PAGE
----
Guide to Atmospherics

From Baystation

Atmospherics is the area of Engineering which involves management of the ships life support systems. This includes managing a situation such as decompression. Atmospherics is dealt with by Engineers. This guide will go over the setting up of the ships atmospherics, understanding basic gas principals and dealing with emergency procedures.

Understanding Atmospherics

A map of atmospherics.

Atmospherics can be quite daunting at first, but once you understand the basics, the rest becomes simple. The ship's life support systems are divided into two systems: scrubbing and pumping. Pumping means to "add" gas to a room, while scrubbing means to "remove" gas from a room. There are five primary gases you can find on the torch:

  • Oxygen: An important component of air, this holds about 21% of all air on the ship.
  • Nitrogen: The other important component of air, it holds about 78% of all air on the ship.
  • N2O: As the name implies, it is what happens when you achieve 2 parts nitrogen to 1 parts oxygen. More commonly known as "laughing gas" - doses of this will put most crew members to sleep. Its general application is for science and security purposes.
  • Carbon Dioxide: Bi-product of air consumption by various species. It is stored for various uses, most importantly it is a common fuel for thrusters.
  • Phoron: Phoron is used for scientific research. It can also be used to cool the Supermatter.
  • Hydrogen A less dangerous cooling gas for the Supermatter.

Normal Operating Conditions

The SEV Torch runs all rooms at 101.3 kilo-pascals (Kpa) at a temperature of 293.2 kelvin (K) or 20 degrees celsius (c). These are controlled individually through various   air alarms.

Air Alarm

Air alarms monitor rooms for any changes in gas composition. Air alarms can move between two alerts, minor (flashing yellow) and major (flashing red) A major alert is triggered when there's a major change to pressure, or when toxic gas enters the room. A minor alert is triggered when there's a slight change in pressure, or when small amounts of toxic gas are present. Both alerts will send out an alarm to the AI, atmospheric alert computers or any general alert system. Most values of the air alarm can be modified, either by directly interfacing with the air alarm itself, or by the atmosphere control program.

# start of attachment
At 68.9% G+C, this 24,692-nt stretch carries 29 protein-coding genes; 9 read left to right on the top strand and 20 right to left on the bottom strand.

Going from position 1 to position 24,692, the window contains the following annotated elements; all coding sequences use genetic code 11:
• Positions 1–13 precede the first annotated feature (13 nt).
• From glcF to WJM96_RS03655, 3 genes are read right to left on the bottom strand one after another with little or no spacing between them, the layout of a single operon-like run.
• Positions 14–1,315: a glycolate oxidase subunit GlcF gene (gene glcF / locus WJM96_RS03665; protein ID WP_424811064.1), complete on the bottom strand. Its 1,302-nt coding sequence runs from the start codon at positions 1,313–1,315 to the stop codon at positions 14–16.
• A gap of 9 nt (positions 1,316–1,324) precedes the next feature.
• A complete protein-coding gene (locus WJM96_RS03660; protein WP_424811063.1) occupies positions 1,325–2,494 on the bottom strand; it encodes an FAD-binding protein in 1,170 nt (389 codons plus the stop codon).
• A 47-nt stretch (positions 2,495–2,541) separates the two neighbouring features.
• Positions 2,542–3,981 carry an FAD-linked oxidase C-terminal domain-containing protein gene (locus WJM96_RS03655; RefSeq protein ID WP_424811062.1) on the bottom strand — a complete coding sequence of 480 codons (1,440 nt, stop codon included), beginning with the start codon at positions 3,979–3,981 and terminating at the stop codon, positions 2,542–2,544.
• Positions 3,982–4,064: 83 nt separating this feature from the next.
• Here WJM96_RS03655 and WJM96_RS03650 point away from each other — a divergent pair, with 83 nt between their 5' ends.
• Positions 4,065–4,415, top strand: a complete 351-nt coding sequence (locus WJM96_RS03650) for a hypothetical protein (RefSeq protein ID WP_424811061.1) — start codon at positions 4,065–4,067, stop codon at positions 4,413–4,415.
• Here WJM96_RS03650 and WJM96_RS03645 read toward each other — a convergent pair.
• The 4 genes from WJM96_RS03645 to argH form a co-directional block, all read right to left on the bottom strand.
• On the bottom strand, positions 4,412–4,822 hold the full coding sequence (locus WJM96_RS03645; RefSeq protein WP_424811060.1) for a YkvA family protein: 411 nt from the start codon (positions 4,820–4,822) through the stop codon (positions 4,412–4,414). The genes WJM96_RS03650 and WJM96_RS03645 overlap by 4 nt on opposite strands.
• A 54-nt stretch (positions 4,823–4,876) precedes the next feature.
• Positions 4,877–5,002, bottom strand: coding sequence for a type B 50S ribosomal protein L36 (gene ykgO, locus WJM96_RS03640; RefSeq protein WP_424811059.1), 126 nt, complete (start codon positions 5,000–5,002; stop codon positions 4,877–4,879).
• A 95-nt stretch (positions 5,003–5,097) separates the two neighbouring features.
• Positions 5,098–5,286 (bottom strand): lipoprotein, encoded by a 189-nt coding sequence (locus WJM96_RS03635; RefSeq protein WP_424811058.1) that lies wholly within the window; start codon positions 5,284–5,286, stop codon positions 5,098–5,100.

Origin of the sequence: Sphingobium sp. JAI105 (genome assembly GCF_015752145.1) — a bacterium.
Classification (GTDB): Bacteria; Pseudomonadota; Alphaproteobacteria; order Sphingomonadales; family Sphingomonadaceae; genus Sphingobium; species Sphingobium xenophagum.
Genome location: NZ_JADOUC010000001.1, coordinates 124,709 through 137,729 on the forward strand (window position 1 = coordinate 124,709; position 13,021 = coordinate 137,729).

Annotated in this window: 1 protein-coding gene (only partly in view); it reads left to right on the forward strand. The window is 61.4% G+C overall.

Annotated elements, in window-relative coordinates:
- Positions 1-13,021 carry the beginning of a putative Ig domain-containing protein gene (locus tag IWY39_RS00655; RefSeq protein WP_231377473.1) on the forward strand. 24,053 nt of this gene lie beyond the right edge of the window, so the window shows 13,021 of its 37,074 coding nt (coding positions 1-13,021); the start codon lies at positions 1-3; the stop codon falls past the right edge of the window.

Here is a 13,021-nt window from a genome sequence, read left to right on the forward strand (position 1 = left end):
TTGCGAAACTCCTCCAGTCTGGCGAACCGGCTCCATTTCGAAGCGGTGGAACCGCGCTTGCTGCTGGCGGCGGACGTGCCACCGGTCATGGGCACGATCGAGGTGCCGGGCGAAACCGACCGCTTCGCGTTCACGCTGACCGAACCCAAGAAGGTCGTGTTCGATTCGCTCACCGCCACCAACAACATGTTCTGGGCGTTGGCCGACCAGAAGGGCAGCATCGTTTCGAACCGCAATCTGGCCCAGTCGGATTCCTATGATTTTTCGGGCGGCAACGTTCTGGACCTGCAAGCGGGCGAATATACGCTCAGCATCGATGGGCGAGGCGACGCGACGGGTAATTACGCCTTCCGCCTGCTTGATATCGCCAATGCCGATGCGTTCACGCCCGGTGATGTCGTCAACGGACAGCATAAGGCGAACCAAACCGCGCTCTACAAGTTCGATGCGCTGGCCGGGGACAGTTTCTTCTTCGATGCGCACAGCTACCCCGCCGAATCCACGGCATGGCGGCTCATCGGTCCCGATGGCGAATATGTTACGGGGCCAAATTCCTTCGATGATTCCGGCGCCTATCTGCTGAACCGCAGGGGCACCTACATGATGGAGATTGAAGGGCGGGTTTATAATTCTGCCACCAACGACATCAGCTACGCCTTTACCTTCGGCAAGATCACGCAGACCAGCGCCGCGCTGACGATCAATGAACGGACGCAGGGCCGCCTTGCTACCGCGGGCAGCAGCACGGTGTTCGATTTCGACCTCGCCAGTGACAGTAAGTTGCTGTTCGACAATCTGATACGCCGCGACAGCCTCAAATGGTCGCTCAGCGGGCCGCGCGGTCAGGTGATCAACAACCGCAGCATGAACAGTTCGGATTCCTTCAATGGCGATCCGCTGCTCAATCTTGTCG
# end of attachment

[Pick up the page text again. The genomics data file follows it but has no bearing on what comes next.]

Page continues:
Supply and Scrubber Relation to Ship

Atmospherics is not only where air is stored, but where it is produced. There are five tanks of gases within atmospherics, each corresponding to the gases above. The most important ones are the supply gases - Oxygen and nitrogen. These two storage containers move through a section of regular pipe to a gas mixer. This gas mixer takes the oxygen and nitrogen and combines them to make breathable air.

Once the gases are mixed, they are moved to a buffer. This buffer stores combined air for use during emergencies. The buffer has two stages, the first being the pressure tank buffer, which holds air in a pressurized tank. The second is the air sort buffer. This is where air is moved to either the SEV torch, the gas mix, or the portable air pumps.

Atmospheric Tools

There are a large number of tools available for atmospheric purposes.

Pipes Colors

It can be noted around the ship has various pipe colors. These are the most common ones:

Atmos pipe red scrubbers.png Scrubbers pipe: Used to connect room scrubbers to the ships supply.
Atmos pipe blue airsupply.png Air supply pipe: Used to connect the ships supply to vents around the ship.
Atmos pipe green scrubbertosupply.png Scrubber to supply pipe: Used primarily in atmospherics to connect sorted gases back to their original containers.
Atmos pipe teal buffer.png Buffer pipe: Used to indicate the air buffer area.
Atmos pipe yellow supply.png Supply extraction pipe: Used to remove gases from a supply container.